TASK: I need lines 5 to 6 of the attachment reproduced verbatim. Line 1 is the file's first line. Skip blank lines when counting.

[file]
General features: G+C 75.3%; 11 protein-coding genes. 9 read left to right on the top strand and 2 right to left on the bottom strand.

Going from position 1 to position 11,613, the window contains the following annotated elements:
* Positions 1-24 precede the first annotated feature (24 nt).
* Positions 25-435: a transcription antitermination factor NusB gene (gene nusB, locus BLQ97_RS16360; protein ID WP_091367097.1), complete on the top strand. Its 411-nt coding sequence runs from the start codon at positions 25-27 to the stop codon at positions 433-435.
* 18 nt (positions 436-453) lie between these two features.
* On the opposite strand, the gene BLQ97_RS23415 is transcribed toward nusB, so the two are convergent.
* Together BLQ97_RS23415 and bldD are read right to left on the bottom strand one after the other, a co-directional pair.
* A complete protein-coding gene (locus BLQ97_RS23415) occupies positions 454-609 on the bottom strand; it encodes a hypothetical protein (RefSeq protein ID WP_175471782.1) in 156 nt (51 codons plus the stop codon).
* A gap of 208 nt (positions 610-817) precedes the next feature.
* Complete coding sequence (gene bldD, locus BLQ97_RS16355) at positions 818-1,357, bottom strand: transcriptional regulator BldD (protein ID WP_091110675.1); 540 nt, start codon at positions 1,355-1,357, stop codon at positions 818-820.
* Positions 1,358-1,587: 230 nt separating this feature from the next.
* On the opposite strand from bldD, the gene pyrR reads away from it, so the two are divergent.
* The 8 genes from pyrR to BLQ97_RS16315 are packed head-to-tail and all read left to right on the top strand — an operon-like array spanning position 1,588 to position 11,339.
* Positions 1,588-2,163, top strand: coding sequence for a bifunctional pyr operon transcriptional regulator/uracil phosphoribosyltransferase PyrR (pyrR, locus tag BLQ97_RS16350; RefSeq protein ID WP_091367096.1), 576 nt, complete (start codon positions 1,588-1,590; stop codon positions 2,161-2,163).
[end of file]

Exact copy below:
* 18 nt (positions 436-453) lie between these two features.
* On the opposite strand, the gene BLQ97_RS23415 is transcribed toward nusB, so the two are convergent.